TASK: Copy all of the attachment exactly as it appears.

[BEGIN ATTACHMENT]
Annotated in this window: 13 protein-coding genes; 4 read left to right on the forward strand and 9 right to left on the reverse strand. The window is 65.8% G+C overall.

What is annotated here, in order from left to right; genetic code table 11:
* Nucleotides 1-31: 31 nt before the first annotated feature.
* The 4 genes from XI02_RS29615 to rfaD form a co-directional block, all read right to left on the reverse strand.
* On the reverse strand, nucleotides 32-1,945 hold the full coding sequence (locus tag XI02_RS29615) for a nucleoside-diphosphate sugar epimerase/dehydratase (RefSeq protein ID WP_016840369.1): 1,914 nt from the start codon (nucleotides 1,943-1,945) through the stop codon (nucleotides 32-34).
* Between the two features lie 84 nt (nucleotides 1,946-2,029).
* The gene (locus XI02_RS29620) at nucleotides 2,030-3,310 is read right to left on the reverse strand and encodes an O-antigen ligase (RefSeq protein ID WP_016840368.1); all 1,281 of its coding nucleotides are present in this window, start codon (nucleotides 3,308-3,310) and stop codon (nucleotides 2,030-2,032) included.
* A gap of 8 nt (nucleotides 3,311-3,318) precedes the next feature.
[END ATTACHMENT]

Annotated in this window: 13 protein-coding genes; 4 read left to right on the forward strand and 9 right to left on the reverse strand. The window is 65.8% G+C overall.

What is annotated here, in order from left to right; genetic code table 11:
* Nucleotides 1-31: 31 nt before the first annotated feature.
* The 4 genes from XI02_RS29615 to rfaD form a co-directional block, all read right to left on the reverse strand.
* On the reverse strand, nucleotides 32-1,945 hold the full coding sequence (locus tag XI02_RS29615) for a nucleoside-diphosphate sugar epimerase/dehydratase (RefSeq protein ID WP_016840369.1): 1,914 nt from the start codon (nucleotides 1,943-1,945) through the stop codon (nucleotides 32-34).
* Between the two features lie 84 nt (nucleotides 1,946-2,029).
* The gene (locus XI02_RS29620) at nucleotides 2,030-3,310 is read right to left on the reverse strand and encodes an O-antigen ligase (RefSeq protein ID WP_016840368.1); all 1,281 of its coding nucleotides are present in this window, start codon (nucleotides 3,308-3,310) and stop codon (nucleotides 2,030-2,032) included.
* A gap of 8 nt (nucleotides 3,311-3,318) precedes the next feature.